A rigorous development of the equation of flow for transient flow in saturated media must recognize the fact that transient changes in fluid pressure lead to deformations in the granular skeleton of a porous medium, and these deformations imply that the medium, as well as the water, is in motion. This realization creates the need for two refinements to the classical derivation presented by Jacob (1940) and followed in Section 2.11 of this text. First, as recognized by Biot (1955), it is necessary to cast Darcy’s law in terms of the relative velocity of fluid to grains. And second, as recognized by Cooper (1966), it is necessary to consider the conservation of mass for the medium as well as for the fluid in the elemental control volume. One can develop the continuity relationships in one of three ways: (1) by considering a deforming elemental volume in deforming coordinates, (2) by considering a deforming elemental volume in fixed coordinates, or (3) by considering a fixed elemental volume in fixed coordinates. Following Gambolati and Freeze (1973), we will use a fixed elemental volume in fixed coordinates. The approach requires the use of vector notation and the material derivative (total derivative, substantial derivative). If these concepts are not familiar, Aris (1962) and Wills (1958) provide introductory treatments. The development will be presented here for a homogeneous, isotropic medium with hydraulic conductivity , porosity , and vertical compressibility . The same approach is easily adapted to heterogeneous and anisotropic media.
In vector notation, the three-dimensional form of Darcy’s law [Eq. (2.34)] is
where is the relative velocity of fluid to grains, and is the hydraulic gradient. We can expand the vector as
where is the fluid velocity and the velocity of the deforming medium.
The equation of state for the water [Eq. (2.47)] is
and that for the soil grains, which are incompressible, is
The equation of continuity for the water is
and that for the soil is
In these equations is the divergence operator:
Expanding Eq. (A2.5), We arrive at
If we cancel from Eq. (A2.6) and rearrange that equation, we obtain an expression for . This can be substituted in Eq. (A2.7) together with an expression for obtained from Eq. (A2.2). After dividing through by and rearranging, Eq. (A2.7) becomes
If we use the material derivative, , Eq. (A2.8) can be written as
The first term on the right-hand side of Eq. (A2.9) can be related to the compressibility of water by the relation
The material derivative on the right-hand side of Eq. (A2.10) can be replaced by a partial derivative only if the following inequality is satisfied:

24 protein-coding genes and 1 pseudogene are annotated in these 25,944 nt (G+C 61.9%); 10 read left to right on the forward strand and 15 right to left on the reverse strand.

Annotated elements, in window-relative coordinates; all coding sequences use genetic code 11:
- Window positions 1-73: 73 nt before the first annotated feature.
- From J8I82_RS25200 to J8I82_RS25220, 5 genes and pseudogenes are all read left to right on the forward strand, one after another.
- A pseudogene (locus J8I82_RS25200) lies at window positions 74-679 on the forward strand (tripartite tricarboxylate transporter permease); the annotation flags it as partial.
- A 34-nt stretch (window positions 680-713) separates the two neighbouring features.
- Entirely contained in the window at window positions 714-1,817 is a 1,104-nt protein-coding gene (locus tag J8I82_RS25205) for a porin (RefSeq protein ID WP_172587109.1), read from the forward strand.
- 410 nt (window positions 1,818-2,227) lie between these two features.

Then, substituting Eqs. (A2.1) and (A2.10) in Eq. (A2.9) yields
In a three-dimensional stress field, the grain velocity vector is related to the deformation (or soil displacement) vector by
In a one-dimensional vertical stress field,
If the conditions of Eq. (A2.15) are satisfied, the final term of Eq. (A2.13) can be expanded (Cooper, 1966; Gambolati and Freeze, 1973; Gambolati, 1973a) as
where is the vertical compressibility of the porous medium. The change of derivative around the central equality is valid for a position vector but not in general. The material derivative in the right-hand expression of Eq. (A2.16) can be replaced by the partial derivative if Eq. (A2.11) is satisfied. In that case, Eq. (A2.13) becomes
Since and is a constant, Eq. (A2.17) simplifies to
Or, recalling that and expanding the vector notation,
Equation (A2.19) is identical to Eq. (2.75) developed by Jacob (1940). The more rigorous development makes it clear that the validity of the classical equation of flow rests on the satisfaction of the inequalities of Eqs. (A2.11) and (A2.12) and the stress condition of Eq. (A2.15). It is unlikely that these conditions are always satisfied. Gambolati (1973b) shows that where the rate of consolidation exceeds the rate of percolating fluid , as it can in thick clay layers of low permeability and high compressibility, the inequalities may not be satisfied. With regard to the stress condition, the , term at the end of Eq. (A2.13) is really the protruding tip of an iceberg that relates the three-dimensional flow field to the three-dimensional stress field. Biot (1941, 1955) first exposed the interrelationships and Verruijt (1969) provides a clear derivation. Schifiman et al. (1969) provides a comparison of the classical and Biot approaches, and Gambolati (1974) analyses the range of validity of the classical equation of flow.